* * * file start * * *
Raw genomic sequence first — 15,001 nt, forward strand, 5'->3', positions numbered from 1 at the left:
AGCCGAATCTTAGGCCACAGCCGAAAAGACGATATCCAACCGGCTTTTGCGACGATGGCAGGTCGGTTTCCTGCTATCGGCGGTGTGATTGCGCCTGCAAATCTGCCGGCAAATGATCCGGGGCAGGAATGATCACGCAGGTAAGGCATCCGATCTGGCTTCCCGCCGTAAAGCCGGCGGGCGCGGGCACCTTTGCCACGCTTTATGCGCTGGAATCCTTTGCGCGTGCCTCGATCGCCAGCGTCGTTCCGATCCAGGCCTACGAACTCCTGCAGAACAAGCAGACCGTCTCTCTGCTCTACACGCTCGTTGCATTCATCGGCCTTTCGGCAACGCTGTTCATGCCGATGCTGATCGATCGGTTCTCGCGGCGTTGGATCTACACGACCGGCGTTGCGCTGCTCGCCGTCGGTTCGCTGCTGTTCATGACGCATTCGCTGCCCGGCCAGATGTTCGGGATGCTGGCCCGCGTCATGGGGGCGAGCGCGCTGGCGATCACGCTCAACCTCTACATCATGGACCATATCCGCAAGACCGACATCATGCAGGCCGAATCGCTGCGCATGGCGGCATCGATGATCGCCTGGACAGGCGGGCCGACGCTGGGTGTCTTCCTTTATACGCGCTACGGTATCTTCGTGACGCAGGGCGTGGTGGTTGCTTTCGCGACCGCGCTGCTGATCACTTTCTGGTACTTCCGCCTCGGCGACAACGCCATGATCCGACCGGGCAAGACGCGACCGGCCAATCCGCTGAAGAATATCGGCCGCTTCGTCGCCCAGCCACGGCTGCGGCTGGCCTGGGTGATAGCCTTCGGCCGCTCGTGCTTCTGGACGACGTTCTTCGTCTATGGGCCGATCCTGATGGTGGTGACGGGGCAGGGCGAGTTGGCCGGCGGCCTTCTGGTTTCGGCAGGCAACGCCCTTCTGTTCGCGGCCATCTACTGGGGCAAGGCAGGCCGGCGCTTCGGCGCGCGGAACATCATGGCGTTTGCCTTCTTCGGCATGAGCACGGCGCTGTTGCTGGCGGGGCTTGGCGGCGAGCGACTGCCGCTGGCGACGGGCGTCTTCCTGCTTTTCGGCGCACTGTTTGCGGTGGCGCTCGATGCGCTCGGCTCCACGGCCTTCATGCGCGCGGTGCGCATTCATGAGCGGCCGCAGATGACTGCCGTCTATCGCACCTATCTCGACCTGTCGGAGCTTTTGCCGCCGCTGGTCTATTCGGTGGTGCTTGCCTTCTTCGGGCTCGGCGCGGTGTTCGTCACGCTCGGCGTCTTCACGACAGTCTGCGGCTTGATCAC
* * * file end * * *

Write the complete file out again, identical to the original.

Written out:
Raw genomic sequence first — 15,001 nt, forward strand, 5'->3', positions numbered from 1 at the left:
AGCCGAATCTTAGGCCACAGCCGAAAAGACGATATCCAACCGGCTTTTGCGACGATGGCAGGTCGGTTTCCTGCTATCGGCGGTGTGATTGCGCCTGCAAATCTGCCGGCAAATGATCCGGGGCAGGAATGATCACGCAGGTAAGGCATCCGATCTGGCTTCCCGCCGTAAAGCCGGCGGGCGCGGGCACCTTTGCCACGCTTTATGCGCTGGAATCCTTTGCGCGTGCCTCGATCGCCAGCGTCGTTCCGATCCAGGCCTACGAACTCCTGCAGAACAAGCAGACCGTCTCTCTGCTCTACACGCTCGTTGCATTCATCGGCCTTTCGGCAACGCTGTTCATGCCGATGCTGATCGATCGGTTCTCGCGGCGTTGGATCTACACGACCGGCGTTGCGCTGCTCGCCGTCGGTTCGCTGCTGTTCATGACGCATTCGCTGCCCGGCCAGATGTTCGGGATGCTGGCCCGCGTCATGGGGGCGAGCGCGCTGGCGATCACGCTCAACCTCTACATCATGGACCATATCCGCAAGACCGACATCATGCAGGCCGAATCGCTGCGCATGGCGGCATCGATGATCGCCTGGACAGGCGGGCCGACGCTGGGTGTCTTCCTTTATACGCGCTACGGTATCTTCGTGACGCAGGGCGTGGTGGTTGCTTTCGCGACCGCGCTGCTGATCACTTTCTGGTACTTCCGCCTCGGCGACAACGCCATGATCCGACCGGGCAAGACGCGACCGGCCAATCCGCTGAAGAATATCGGCCGCTTCGTCGCCCAGCCACGGCTGCGGCTGGCCTGGGTGATAGCCTTCGGCCGCTCGTGCTTCTGGACGACGTTCTTCGTCTATGGGCCGATCCTGATGGTGGTGACGGGGCAGGGCGAGTTGGCCGGCGGCCTTCTGGTTTCGGCAGGCAACGCCCTTCTGTTCGCGGCCATCTACTGGGGCAAGGCAGGCCGGCGCTTCGGCGCGCGGAACATCATGGCGTTTGCCTTCTTCGGCATGAGCACGGCGCTGTTGCTGGCGGGGCTTGGCGGCGAGCGACTGCCGCTGGCGACGGGCGTCTTCCTGCTTTTCGGCGCACTGTTTGCGGTGGCGCTCGATGCGCTCGGCTCCACGGCCTTCATGCGCGCGGTGCGCATTCATGAGCGGCCGCAGATGACTGCCGTCTATCGCACCTATCTCGACCTGTCGGAGCTTTTGCCGCCGCTGGTCTATTCGGTGGTGCTTGCCTTCTTCGGGCTCGGCGCGGTGTTCGTCACGCTCGGCGTCTTCACGACAGTCTGCGGCTTGATCAC